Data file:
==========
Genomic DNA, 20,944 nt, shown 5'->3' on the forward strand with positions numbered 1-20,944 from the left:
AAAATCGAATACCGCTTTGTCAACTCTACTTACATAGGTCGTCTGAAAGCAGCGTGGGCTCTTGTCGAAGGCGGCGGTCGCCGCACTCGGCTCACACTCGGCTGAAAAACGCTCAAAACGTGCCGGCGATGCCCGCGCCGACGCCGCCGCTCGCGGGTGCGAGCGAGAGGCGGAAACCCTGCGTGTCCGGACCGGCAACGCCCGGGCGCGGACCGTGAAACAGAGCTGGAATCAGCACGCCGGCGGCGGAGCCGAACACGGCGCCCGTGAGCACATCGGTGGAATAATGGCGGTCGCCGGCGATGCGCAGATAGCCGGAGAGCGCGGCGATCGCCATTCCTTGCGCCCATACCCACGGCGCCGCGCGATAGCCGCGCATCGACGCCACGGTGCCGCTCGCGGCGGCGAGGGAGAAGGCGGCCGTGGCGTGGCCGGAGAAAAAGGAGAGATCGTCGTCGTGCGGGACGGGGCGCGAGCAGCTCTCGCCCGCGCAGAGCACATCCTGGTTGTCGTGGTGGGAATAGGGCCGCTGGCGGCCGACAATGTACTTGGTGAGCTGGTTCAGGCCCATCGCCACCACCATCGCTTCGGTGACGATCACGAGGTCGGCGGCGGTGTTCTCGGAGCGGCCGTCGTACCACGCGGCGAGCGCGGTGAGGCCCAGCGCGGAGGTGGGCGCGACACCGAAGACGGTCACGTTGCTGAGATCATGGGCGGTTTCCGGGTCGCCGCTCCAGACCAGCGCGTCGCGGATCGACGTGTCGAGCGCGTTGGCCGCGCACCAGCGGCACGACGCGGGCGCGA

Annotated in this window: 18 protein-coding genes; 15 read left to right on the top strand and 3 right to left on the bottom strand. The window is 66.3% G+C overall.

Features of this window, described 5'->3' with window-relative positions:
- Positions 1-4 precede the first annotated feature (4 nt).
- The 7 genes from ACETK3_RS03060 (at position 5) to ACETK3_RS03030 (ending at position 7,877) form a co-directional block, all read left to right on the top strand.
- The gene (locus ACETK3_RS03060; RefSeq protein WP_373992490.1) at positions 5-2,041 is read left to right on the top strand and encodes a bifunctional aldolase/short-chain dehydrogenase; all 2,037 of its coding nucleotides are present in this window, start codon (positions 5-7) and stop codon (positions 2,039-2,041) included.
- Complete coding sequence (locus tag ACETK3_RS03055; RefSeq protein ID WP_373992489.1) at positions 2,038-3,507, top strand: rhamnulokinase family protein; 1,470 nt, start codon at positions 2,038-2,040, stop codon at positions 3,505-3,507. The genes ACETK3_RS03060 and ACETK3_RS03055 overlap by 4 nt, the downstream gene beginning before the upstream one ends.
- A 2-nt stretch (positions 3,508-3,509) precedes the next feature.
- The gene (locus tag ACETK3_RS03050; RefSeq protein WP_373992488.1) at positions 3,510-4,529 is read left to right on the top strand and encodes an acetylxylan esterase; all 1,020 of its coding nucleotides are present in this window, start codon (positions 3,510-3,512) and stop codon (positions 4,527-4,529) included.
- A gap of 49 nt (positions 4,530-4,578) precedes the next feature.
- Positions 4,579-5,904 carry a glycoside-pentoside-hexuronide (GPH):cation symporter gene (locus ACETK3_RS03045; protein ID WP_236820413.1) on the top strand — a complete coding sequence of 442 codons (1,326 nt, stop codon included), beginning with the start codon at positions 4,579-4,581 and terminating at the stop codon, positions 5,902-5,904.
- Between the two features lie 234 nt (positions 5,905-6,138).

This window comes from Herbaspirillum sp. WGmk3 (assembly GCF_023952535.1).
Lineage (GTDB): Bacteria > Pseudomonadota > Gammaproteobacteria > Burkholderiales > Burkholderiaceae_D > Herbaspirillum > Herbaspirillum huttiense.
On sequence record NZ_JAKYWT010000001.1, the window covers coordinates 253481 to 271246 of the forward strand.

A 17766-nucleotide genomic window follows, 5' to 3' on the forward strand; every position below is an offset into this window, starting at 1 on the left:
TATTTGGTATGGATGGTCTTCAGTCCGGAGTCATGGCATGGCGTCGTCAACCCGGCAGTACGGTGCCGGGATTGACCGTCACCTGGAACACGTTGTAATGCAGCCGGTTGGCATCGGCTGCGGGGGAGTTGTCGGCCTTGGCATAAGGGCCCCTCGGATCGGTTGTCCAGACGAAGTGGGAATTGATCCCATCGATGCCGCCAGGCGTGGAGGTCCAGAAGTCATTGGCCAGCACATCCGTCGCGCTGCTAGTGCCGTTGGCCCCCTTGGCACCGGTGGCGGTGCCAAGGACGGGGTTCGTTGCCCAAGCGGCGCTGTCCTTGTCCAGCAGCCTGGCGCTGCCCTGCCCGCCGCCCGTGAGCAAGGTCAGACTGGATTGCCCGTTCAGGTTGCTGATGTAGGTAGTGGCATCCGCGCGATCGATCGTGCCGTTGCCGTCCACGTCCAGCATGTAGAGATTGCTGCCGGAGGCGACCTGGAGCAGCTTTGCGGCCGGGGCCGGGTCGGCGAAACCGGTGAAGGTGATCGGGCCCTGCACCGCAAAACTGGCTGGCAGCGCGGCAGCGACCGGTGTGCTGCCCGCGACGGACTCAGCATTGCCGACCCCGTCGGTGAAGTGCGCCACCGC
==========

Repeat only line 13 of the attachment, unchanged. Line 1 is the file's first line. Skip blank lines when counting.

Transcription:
- Between the two features lie 234 nt (positions 5,905-6,138).